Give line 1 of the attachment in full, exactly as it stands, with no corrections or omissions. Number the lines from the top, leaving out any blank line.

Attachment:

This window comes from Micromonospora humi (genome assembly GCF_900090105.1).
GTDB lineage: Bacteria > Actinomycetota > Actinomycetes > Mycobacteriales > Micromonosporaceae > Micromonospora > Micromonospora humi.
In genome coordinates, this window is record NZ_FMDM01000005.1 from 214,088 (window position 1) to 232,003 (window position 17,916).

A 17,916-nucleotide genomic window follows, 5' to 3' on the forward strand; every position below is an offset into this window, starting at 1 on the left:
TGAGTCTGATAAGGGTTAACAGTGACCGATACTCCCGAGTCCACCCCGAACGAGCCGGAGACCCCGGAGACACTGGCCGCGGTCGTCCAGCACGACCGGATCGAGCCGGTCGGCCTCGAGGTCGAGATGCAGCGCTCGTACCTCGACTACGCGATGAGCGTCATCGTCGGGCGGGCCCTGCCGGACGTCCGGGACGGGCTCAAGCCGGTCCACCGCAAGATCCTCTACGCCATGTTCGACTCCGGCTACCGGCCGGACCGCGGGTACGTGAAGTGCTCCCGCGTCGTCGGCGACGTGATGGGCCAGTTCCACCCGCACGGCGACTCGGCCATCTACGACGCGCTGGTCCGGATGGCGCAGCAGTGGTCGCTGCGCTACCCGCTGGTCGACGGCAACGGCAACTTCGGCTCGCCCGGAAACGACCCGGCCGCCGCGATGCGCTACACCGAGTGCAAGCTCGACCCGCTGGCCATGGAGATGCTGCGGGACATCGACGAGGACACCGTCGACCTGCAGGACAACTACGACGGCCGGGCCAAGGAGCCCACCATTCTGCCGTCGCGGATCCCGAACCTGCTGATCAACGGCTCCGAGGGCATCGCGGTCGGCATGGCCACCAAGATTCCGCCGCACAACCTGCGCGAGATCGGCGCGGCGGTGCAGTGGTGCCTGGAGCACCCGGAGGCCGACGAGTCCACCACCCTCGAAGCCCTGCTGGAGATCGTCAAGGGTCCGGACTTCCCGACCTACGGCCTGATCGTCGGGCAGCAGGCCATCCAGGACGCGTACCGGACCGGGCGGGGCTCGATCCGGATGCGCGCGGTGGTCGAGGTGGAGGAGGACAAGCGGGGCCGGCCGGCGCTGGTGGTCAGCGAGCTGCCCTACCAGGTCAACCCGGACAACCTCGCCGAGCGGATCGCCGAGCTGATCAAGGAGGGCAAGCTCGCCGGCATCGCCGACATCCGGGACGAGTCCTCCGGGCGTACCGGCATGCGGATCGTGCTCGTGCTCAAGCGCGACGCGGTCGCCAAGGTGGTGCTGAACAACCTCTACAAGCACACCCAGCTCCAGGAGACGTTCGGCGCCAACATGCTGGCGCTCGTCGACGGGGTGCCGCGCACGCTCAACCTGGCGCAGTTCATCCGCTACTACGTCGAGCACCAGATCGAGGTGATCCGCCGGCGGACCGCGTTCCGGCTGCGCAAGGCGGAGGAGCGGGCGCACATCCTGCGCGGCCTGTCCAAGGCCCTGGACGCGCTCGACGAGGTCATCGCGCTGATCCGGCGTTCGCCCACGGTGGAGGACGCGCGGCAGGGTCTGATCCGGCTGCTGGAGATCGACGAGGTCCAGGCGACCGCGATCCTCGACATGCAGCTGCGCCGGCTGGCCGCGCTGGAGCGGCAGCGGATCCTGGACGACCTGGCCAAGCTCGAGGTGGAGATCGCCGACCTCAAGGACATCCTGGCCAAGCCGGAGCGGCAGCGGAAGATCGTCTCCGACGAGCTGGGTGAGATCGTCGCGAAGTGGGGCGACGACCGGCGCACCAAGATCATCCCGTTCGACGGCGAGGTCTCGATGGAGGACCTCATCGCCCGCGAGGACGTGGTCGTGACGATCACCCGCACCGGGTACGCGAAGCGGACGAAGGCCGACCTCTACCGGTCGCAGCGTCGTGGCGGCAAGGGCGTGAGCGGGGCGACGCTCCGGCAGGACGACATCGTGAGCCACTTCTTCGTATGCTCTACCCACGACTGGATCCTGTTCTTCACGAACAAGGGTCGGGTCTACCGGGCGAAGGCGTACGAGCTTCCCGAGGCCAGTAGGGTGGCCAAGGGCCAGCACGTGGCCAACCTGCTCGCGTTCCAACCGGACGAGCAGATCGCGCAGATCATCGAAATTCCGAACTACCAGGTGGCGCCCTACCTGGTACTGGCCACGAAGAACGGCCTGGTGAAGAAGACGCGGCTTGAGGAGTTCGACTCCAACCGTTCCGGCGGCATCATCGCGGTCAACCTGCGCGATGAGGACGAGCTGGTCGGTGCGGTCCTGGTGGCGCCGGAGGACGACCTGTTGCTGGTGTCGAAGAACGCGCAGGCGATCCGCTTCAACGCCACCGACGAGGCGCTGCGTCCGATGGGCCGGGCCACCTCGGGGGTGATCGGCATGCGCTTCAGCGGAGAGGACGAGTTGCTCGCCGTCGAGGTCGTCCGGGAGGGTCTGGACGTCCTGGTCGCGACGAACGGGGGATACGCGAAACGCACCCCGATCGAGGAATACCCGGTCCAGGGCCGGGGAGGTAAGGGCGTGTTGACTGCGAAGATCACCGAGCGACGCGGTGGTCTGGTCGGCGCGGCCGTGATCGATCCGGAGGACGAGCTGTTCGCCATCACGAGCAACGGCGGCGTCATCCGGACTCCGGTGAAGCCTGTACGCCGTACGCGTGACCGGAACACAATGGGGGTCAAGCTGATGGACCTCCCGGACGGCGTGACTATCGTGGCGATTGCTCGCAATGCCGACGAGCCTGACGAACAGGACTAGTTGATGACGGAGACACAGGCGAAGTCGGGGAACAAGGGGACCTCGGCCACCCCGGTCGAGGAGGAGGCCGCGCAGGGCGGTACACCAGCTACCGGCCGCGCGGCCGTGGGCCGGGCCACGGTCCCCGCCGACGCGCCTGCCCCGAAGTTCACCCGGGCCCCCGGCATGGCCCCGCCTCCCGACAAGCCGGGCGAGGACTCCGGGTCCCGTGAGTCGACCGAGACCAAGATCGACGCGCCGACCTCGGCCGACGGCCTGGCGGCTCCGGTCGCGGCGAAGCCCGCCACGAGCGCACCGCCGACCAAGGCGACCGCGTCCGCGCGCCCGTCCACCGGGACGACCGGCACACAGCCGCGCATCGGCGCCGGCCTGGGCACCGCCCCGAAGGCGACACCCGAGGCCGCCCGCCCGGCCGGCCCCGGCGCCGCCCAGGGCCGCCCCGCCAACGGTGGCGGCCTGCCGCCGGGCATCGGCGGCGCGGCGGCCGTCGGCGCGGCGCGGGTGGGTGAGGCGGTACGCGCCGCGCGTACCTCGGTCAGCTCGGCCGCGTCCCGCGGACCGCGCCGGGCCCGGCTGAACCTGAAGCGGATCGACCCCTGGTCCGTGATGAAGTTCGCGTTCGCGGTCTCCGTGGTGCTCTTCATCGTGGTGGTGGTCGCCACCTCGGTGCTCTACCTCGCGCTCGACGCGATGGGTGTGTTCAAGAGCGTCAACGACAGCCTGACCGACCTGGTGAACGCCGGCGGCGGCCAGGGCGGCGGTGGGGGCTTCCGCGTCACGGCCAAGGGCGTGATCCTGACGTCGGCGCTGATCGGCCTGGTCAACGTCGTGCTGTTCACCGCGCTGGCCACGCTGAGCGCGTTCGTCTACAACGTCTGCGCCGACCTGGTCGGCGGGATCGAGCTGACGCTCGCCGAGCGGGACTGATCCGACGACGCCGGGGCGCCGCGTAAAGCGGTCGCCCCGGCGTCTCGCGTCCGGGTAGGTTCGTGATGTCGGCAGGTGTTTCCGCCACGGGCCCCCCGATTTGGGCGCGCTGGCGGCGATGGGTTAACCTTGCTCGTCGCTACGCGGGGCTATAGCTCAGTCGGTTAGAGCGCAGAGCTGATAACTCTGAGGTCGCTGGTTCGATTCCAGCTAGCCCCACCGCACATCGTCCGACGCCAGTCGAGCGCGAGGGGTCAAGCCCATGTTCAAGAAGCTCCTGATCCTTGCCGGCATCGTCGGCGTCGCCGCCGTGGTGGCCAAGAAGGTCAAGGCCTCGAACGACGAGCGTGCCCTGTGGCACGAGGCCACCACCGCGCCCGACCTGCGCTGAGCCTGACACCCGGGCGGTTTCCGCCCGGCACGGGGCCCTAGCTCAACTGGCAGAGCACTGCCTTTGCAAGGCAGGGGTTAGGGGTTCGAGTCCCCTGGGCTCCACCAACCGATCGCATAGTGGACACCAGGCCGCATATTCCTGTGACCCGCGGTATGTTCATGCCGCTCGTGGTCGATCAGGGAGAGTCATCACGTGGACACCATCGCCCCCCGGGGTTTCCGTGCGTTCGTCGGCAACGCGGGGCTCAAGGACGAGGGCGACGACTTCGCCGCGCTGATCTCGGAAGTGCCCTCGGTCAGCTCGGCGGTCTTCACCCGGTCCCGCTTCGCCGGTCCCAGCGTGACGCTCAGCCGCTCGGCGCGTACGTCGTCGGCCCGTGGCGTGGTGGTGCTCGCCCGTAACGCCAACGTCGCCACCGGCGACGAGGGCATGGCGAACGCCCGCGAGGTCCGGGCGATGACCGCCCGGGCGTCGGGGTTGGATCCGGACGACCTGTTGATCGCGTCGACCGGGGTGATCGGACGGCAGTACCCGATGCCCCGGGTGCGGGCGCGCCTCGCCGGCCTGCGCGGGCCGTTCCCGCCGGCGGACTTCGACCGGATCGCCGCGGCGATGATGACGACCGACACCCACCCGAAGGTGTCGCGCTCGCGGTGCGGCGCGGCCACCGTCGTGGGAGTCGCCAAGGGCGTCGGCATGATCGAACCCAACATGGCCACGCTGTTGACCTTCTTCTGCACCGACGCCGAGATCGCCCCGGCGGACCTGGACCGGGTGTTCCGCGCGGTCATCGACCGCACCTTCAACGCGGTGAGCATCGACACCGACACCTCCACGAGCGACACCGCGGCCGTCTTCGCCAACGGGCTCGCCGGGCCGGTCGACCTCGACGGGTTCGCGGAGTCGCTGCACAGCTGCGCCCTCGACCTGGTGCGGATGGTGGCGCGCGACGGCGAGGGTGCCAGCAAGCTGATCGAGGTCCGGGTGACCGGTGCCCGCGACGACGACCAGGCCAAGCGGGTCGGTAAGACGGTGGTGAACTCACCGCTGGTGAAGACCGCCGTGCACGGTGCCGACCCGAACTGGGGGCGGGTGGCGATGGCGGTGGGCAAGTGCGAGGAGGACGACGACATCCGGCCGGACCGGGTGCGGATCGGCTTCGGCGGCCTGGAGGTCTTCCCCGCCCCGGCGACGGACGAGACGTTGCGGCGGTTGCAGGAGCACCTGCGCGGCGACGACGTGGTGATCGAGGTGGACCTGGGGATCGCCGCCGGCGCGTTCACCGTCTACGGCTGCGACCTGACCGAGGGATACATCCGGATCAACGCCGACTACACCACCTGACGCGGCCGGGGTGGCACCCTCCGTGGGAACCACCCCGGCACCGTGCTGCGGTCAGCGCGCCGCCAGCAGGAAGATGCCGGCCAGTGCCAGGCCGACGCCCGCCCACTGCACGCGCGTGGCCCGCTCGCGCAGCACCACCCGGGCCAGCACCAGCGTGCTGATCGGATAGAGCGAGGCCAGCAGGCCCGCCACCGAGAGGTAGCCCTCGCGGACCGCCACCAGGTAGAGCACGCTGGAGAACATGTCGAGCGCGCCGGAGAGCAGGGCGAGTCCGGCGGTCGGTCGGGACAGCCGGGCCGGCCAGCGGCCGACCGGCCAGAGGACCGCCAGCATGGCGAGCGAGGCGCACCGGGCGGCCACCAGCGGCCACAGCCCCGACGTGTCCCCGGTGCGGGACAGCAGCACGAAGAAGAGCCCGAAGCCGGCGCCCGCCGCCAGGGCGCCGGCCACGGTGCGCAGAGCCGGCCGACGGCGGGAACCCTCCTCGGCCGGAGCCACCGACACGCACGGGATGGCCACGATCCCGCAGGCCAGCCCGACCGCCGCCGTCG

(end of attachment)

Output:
This window comes from Micromonospora humi (genome assembly GCF_900090105.1).